Incorporating simulators in a standardized patient exam.

Research output: Contribution to journalArticle

9 Citations (Scopus)

Abstract

OBJECTIVE: Using simulated patients during a clinical skills exam that involves many students has the advantage of standardizing the delivery of historical data. One major disadvantage is the inability to standardize the physical exam findings. We designed a simulated patient exam that incorporates simulated abnormal physical exam findings. DESCRIPTION: The simulated patient exam case was divided into three separate stations: (1) the simulated patient's history, (2) the simulated physical exam, and (3) the presentation station. Dyspnea was chosen as the chief complaint because of the broad differential of possible cardiac and pulmonary auscultatory findings. In the first station, students obtained historical data from the standardized simulated patient. Students were graded on their ability to ask appropriate historical questions. Trained observers were used to verify the numbers of historical cues obtained by the students. The second station consisted of simulated physical exam findings. Students first measured the blood pressure on a commercially available blood pressure simulator arm from the Medical Plastics Laboratory, Inc., Gatesville, TX. Students then auscultated an abnormal digital heart sound and pulmonary sound from a small auscultation transducer developed by Andries Acoustics, Spicewood, TX. Students also palpated a simulated pulse from a newly developed pulse transducer. Digital cardiopulmonary sounds and pulse data were recorded onto a CD-ROM disc and transmitted to the small transducers via a CD-ROM disc player. Students used their own stethoscopes to auscultate cardiopulmonary sounds from the small transducers. The students were graded in the second station on their ability to accurately measure a blood pressure, identify abnormal cardiopulmonary digital sounds, and finally describe a peripheral pulse. In the third station, students presented the historical data and physical exam findings to a faculty member, and then provided a differential diagnosis list based on their key findings from the other two stations. A total of 171 students (n = 171) completed the simulated patient exam. Each student completed the exam in 45 minutes. DISCUSSION: In our simulated patient exam, students were evaluated not only on their data-gathering skills for key historical findings but also on the ability to correctly identify key physical exam findings such as abnormal cardiopulmonary sounds. Key physical exam findings were then integrated into the clinical decision-making process, which was presented in the faculty presentation station. Simulated patients with abnormal cardiopulmonary findings can be used for testing purposes. However, cardiac auscultatory abnormalities such as the ventricular S3 gallop are difficult to find and usually occur in a decompensated state such as heart failure. Other physical exam findings such as pulmonary crackles and wheezes also occur in decompensated conditions. Therefore, the use of simulators during a simulated patient exam offers the possibility of introducing several abnormal physical exam findings without having an unstable patient present in an exam setting. Further, the use of simulated physical exam findings allows for complete standardization of a clinical-simulated patient exam.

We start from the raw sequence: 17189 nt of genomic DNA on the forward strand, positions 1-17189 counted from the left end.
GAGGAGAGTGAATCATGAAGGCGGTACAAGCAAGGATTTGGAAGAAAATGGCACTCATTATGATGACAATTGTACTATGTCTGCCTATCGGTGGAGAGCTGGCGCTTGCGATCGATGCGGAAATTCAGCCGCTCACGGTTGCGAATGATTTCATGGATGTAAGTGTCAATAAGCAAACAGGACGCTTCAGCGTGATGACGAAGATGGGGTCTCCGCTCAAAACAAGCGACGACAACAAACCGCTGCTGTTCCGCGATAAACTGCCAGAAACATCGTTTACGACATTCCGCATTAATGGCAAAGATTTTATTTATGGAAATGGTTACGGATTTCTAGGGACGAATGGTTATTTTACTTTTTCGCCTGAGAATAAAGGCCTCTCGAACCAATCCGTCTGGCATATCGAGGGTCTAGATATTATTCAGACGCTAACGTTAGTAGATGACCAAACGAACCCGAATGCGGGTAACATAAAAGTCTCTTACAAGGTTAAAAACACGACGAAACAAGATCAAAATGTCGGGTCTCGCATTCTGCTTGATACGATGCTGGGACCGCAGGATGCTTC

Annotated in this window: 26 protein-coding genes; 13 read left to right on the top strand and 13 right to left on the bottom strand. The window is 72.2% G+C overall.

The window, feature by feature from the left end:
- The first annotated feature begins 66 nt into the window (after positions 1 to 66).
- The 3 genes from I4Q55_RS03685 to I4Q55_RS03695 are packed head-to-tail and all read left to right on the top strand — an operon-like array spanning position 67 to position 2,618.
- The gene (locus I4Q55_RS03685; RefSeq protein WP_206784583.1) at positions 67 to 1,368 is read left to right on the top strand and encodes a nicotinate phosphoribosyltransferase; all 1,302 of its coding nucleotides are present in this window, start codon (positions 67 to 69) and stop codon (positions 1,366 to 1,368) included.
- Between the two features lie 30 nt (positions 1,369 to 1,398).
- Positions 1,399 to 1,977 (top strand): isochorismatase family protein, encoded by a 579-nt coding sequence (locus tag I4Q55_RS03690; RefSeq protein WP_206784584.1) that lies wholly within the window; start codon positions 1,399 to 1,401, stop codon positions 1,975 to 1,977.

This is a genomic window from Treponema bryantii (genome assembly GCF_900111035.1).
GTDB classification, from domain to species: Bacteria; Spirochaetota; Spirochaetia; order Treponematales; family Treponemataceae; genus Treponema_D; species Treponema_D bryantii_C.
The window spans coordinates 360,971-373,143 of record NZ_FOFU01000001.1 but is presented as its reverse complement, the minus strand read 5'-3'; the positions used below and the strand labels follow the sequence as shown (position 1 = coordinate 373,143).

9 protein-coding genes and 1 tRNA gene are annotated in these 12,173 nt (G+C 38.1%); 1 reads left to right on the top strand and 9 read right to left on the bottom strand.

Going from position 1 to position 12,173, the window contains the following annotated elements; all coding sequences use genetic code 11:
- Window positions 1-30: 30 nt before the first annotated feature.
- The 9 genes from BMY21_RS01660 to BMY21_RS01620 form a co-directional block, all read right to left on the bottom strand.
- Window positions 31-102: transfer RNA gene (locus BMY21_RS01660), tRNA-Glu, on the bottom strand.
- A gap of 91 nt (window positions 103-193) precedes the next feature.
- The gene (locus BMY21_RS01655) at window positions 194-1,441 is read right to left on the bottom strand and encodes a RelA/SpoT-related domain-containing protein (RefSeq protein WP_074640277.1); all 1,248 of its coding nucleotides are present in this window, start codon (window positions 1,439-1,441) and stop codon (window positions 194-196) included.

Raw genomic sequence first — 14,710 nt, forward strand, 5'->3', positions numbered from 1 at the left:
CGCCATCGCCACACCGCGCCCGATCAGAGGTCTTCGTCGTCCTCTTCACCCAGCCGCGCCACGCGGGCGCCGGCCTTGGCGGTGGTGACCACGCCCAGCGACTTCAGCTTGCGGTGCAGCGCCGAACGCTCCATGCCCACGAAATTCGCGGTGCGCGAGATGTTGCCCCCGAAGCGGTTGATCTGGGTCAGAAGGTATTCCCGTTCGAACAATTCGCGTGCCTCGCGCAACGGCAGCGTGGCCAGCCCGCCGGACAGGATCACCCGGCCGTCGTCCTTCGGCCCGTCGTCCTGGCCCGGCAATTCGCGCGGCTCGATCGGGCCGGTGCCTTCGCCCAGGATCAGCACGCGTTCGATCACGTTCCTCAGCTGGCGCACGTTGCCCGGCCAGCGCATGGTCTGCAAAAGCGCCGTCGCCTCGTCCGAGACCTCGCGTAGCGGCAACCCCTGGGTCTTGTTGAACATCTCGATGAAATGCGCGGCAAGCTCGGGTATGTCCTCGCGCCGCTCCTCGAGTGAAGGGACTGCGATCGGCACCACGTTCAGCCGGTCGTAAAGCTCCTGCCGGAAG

Original languageEnglish (US)
Pages (from-to)754-755
Number of pages2
JournalAcademic medicine : journal of the Association of American Medical Colleges
Volume77
Issue number7
StatePublished - Jul 2002

Fingerprint

Students
student
Transducers
Aptitude
CD-ROM
Respiratory Sounds
Blood Pressure
ability
course of a disease
Stethoscopes
Heart Sounds
Auscultation
Lung
Clinical Competence
Acoustics
complaint
Dyspnea
acoustics